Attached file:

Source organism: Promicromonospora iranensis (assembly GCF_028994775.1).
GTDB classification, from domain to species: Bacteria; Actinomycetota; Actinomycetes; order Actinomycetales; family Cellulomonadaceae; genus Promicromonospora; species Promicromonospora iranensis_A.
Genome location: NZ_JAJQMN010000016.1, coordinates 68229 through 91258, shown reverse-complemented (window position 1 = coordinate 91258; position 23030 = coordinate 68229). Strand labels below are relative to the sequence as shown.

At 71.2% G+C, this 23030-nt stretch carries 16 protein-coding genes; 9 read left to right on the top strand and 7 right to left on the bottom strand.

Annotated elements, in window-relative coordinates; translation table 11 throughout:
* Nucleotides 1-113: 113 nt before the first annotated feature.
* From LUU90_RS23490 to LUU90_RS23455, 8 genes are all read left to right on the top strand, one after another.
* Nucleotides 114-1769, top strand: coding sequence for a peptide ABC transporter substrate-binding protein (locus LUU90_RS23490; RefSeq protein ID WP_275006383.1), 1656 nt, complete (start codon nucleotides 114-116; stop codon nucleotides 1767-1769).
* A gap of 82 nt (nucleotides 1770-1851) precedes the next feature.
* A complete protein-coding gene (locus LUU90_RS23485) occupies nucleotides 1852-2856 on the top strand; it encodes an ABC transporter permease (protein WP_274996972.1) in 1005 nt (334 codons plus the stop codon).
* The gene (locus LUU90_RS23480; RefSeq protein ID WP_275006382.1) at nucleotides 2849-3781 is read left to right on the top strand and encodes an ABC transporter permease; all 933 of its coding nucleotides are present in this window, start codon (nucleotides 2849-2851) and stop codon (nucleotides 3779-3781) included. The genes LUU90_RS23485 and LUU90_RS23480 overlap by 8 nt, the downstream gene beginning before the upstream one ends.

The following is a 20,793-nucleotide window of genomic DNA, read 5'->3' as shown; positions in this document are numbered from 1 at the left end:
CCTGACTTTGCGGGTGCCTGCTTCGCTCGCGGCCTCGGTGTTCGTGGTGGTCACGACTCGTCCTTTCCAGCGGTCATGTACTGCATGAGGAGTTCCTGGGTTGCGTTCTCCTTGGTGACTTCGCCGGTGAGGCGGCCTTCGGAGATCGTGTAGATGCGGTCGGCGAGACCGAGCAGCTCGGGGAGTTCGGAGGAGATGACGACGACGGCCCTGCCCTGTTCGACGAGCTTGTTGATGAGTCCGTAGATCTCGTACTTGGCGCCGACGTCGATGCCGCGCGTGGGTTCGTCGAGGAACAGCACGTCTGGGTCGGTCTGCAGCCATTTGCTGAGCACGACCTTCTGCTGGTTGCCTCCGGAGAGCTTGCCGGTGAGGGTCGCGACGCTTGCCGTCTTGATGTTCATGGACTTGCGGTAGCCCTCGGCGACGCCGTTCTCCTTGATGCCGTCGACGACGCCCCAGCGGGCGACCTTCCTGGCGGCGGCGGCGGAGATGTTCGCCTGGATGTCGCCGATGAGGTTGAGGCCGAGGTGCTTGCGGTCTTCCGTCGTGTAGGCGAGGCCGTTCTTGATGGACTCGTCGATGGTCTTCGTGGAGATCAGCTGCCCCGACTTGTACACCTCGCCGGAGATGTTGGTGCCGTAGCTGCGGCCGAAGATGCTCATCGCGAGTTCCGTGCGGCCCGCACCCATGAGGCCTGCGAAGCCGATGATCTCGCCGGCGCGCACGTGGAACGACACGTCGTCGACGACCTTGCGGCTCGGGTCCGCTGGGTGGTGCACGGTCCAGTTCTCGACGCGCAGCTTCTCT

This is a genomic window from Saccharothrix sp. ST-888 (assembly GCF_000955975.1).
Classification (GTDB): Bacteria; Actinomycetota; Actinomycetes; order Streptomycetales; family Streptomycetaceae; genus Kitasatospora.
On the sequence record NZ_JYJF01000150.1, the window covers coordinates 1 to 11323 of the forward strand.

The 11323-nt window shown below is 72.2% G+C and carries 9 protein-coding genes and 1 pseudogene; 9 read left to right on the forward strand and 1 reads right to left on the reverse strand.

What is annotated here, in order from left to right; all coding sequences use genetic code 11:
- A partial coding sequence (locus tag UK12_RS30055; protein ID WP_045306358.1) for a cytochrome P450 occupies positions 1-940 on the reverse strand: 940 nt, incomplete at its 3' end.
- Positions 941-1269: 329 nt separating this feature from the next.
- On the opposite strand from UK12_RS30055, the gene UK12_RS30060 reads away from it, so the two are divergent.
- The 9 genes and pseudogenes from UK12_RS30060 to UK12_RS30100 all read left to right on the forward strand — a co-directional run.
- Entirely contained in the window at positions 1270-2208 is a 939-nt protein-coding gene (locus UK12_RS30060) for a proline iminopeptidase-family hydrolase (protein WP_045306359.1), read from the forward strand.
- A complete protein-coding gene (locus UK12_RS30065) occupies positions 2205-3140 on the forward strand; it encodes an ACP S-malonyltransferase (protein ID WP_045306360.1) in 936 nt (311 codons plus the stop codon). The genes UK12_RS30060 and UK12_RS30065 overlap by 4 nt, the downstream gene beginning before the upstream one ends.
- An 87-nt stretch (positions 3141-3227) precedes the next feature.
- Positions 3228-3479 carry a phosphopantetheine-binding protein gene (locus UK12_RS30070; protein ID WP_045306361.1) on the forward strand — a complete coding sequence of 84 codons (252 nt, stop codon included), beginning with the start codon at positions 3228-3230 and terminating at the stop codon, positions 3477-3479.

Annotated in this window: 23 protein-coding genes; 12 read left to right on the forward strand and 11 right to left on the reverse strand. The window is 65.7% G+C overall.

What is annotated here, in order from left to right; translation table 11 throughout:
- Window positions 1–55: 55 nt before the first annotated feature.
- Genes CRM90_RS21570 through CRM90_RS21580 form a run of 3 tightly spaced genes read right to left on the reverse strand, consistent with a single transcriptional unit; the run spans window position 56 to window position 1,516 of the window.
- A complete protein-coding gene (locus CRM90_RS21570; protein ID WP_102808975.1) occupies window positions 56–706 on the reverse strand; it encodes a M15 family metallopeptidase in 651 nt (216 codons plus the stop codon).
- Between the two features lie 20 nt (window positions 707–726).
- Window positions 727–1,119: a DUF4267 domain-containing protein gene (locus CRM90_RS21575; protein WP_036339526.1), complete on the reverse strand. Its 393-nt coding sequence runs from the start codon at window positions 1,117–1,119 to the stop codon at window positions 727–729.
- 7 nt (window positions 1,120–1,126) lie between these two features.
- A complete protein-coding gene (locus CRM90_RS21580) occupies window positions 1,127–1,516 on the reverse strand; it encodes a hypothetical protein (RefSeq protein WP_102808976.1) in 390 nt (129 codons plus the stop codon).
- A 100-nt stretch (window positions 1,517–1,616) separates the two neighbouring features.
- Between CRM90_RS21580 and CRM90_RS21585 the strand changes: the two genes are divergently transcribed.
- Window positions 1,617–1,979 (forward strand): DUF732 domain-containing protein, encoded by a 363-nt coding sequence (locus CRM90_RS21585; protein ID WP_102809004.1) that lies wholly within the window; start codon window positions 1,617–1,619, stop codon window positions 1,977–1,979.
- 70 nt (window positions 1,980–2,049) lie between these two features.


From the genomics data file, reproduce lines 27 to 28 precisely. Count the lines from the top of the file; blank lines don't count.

Annotated in this window: 23 protein-coding genes; 12 read left to right on the forward strand and 11 right to left on the reverse strand. The window is 65.7% G+C overall.

What is annotated here, in order from left to right; translation table 11 throughout: